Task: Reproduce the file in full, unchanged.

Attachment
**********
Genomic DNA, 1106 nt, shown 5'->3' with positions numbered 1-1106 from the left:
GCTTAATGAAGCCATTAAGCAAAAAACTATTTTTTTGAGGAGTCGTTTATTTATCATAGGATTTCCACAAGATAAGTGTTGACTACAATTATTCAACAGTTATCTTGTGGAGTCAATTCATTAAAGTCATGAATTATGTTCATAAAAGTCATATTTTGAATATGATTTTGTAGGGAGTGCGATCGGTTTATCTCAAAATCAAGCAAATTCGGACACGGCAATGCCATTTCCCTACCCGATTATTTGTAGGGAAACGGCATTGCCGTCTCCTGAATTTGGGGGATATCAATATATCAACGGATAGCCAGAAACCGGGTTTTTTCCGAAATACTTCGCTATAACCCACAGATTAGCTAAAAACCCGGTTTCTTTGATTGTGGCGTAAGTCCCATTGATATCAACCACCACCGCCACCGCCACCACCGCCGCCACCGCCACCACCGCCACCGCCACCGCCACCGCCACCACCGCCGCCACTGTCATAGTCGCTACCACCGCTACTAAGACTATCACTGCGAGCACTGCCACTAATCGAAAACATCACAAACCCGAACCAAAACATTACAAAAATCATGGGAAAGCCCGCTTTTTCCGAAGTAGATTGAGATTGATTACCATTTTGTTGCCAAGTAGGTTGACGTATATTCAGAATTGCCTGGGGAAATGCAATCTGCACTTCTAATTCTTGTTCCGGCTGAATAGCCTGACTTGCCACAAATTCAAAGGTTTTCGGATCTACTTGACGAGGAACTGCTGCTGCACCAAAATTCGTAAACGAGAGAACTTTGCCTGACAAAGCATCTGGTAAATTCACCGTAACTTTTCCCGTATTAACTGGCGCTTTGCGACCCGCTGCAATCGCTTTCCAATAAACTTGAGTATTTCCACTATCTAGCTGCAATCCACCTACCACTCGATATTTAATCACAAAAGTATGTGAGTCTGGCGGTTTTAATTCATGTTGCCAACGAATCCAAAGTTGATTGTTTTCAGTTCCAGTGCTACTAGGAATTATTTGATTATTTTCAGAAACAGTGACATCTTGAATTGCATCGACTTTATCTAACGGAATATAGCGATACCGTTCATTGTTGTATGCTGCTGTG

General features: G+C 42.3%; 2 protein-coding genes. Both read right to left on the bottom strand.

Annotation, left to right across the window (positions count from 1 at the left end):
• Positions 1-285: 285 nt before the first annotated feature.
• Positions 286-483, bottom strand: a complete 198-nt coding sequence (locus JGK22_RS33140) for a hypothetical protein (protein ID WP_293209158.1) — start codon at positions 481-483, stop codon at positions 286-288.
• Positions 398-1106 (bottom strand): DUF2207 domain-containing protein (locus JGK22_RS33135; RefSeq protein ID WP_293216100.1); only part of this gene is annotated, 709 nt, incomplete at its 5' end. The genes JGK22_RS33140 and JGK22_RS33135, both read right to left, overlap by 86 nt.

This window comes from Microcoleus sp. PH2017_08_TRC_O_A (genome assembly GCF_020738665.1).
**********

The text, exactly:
Genomic DNA, 1106 nt, shown 5'->3' with positions numbered 1-1106 from the left:
GCTTAATGAAGCCATTAAGCAAAAAACTATTTTTTTGAGGAGTCGTTTATTTATCATAGGATTTCCACAAGATAAGTGTTGACTACAATTATTCAACAGTTATCTTGTGGAGTCAATTCATTAAAGTCATGAATTATGTTCATAAAAGTCATATTTTGAATATGATTTTGTAGGGAGTGCGATCGGTTTATCTCAAAATCAAGCAAATTCGGACACGGCAATGCCATTTCCCTACCCGATTATTTGTAGGGAAACGGCATTGCCGTCTCCTGAATTTGGGGGATATCAATATATCAACGGATAGCCAGAAACCGGGTTTTTTCCGAAATACTTCGCTATAACCCACAGATTAGCTAAAAACCCGGTTTCTTTGATTGTGGCGTAAGTCCCATTGATATCAACCACCACCGCCACCGCCACCACCGCCGCCACCGCCACCACCGCCACCGCCACCGCCACCGCCACCACCGCCGCCACTGTCATAGTCGCTACCACCGCTACTAAGACTATCACTGCGAGCACTGCCACTAATCGAAAACATCACAAACCCGAACCAAAACATTACAAAAATCATGGGAAAGCCCGCTTTTTCCGAAGTAGATTGAGATTGATTACCATTTTGTTGCCAAGTAGGTTGACGTATATTCAGAATTGCCTGGGGAAATGCAATCTGCACTTCTAATTCTTGTTCCGGCTGAATAGCCTGACTTGCCACAAATTCAAAGGTTTTCGGATCTACTTGACGAGGAACTGCTGCTGCACCAAAATTCGTAAACGAGAGAACTTTGCCTGACAAAGCATCTGGTAAATTCACCGTAACTTTTCCCGTATTAACTGGCGCTTTGCGACCCGCTGCAATCGCTTTCCAATAAACTTGAGTATTTCCACTATCTAGCTGCAATCCACCTACCACTCGATATTTAATCACAAAAGTATGTGAGTCTGGCGGTTTTAATTCATGTTGCCAACGAATCCAAAGTTGATTGTTTTCAGTTCCAGTGCTACTAGGAATTATTTGATTATTTTCAGAAACAGTGACATCTTGAATTGCATCGACTTTATCTAACGGAATATAGCGATACCGTTCATTGTTGTATGCTGCTGTG

General features: G+C 42.3%; 2 protein-coding genes. Both read right to left on the bottom strand.

Annotation, left to right across the window (positions count from 1 at the left end):
• Positions 1-285: 285 nt before the first annotated feature.
• Positions 286-483, bottom strand: a complete 198-nt coding sequence (locus JGK22_RS33140) for a hypothetical protein (protein ID WP_293209158.1) — start codon at positions 481-483, stop codon at positions 286-288.
• Positions 398-1106 (bottom strand): DUF2207 domain-containing protein (locus JGK22_RS33135; RefSeq protein ID WP_293216100.1); only part of this gene is annotated, 709 nt, incomplete at its 5' end. The genes JGK22_RS33140 and JGK22_RS33135, both read right to left, overlap by 86 nt.

This window comes from Microcoleus sp. PH2017_08_TRC_O_A (genome assembly GCF_020738665.1).